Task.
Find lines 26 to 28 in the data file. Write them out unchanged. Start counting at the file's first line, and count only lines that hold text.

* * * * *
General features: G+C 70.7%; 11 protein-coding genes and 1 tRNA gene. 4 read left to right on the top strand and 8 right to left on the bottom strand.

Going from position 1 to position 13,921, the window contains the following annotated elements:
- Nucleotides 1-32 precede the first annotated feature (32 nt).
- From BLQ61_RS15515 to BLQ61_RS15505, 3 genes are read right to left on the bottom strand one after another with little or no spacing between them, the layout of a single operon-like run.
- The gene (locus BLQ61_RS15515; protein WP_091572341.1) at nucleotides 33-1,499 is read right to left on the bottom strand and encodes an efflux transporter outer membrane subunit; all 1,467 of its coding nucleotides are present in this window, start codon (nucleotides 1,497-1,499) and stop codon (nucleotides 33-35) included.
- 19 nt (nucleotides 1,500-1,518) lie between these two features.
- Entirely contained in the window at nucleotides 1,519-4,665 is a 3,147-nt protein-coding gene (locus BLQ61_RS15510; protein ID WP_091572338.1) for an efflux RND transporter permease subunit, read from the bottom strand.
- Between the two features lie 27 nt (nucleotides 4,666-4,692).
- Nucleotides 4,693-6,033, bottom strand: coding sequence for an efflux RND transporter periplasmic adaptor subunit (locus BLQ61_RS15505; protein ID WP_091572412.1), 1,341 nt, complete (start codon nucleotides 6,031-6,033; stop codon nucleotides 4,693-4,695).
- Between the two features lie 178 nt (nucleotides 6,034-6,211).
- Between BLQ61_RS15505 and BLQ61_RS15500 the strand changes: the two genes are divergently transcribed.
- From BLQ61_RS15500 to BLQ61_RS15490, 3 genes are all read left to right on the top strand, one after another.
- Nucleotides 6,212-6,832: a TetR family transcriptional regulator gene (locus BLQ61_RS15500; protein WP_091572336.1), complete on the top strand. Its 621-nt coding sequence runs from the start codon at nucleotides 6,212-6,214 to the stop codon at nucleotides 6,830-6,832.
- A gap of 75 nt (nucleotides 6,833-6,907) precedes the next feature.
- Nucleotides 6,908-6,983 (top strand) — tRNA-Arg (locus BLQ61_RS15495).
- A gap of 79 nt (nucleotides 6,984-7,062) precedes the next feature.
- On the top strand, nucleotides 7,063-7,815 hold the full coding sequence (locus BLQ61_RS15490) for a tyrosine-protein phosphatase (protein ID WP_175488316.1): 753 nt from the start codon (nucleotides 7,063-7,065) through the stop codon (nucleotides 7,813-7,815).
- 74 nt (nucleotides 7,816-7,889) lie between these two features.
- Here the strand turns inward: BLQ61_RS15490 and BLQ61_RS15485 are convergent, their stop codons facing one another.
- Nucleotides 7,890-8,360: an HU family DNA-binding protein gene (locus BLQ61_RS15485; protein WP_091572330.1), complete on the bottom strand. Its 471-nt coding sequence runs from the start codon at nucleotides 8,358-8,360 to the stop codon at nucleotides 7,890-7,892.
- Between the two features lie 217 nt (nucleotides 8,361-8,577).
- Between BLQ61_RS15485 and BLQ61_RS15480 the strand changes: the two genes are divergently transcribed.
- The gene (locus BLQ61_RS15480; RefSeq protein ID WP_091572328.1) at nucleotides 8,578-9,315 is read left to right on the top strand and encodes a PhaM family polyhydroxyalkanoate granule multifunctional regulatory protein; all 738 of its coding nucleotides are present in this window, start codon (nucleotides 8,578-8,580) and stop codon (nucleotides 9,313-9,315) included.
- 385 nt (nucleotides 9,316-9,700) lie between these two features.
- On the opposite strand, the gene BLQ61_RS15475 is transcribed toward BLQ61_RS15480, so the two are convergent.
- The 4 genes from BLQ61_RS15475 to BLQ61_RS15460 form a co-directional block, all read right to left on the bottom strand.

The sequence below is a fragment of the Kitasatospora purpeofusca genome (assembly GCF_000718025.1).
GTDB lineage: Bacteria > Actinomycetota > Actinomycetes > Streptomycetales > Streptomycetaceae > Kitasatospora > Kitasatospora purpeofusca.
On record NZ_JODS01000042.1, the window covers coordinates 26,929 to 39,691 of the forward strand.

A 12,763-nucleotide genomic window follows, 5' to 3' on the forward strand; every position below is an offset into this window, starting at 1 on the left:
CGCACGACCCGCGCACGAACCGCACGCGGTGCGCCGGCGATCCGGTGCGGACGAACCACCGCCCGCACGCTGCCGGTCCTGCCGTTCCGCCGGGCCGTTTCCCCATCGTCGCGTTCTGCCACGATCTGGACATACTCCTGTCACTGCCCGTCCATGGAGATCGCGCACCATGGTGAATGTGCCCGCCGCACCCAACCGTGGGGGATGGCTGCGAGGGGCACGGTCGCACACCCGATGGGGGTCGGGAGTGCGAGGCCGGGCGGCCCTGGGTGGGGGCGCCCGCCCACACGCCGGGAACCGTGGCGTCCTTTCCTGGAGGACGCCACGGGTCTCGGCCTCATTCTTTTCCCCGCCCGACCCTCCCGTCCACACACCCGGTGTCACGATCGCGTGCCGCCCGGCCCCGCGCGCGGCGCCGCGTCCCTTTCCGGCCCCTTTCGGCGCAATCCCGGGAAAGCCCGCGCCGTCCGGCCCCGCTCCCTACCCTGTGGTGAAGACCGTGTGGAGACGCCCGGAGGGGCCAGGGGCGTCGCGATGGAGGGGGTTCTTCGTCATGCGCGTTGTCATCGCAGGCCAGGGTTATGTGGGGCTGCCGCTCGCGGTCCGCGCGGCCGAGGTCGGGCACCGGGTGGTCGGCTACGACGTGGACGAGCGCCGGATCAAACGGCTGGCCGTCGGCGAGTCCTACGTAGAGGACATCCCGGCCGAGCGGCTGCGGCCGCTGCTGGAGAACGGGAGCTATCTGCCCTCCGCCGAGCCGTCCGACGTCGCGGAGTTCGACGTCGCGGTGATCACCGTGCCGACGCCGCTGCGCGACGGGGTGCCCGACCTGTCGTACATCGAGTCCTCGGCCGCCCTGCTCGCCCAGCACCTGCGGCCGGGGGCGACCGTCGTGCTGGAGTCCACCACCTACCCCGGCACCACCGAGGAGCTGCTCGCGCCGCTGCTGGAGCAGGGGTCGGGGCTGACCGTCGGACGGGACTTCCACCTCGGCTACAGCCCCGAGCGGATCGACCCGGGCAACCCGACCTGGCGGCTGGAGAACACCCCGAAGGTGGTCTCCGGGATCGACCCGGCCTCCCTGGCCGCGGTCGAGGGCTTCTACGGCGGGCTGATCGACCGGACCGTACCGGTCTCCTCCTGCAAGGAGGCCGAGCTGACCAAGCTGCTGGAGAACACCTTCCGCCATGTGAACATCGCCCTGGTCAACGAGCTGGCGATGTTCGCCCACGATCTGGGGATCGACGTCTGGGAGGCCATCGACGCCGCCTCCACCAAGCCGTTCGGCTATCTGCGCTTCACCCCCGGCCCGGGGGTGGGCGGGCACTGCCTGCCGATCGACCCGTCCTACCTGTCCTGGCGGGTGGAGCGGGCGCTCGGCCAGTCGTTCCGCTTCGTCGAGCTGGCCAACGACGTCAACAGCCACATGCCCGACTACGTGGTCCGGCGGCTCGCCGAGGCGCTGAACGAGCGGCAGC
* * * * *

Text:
- The 4 genes from BLQ61_RS15475 to BLQ61_RS15460 form a co-directional block, all read right to left on the bottom strand.

The sequence below is a fragment of the Kitasatospora purpeofusca genome (assembly GCF_000718025.1).
GTDB lineage: Bacteria > Actinomycetota > Actinomycetes > Streptomycetales > Streptomycetaceae > Kitasatospora > Kitasatospora purpeofusca.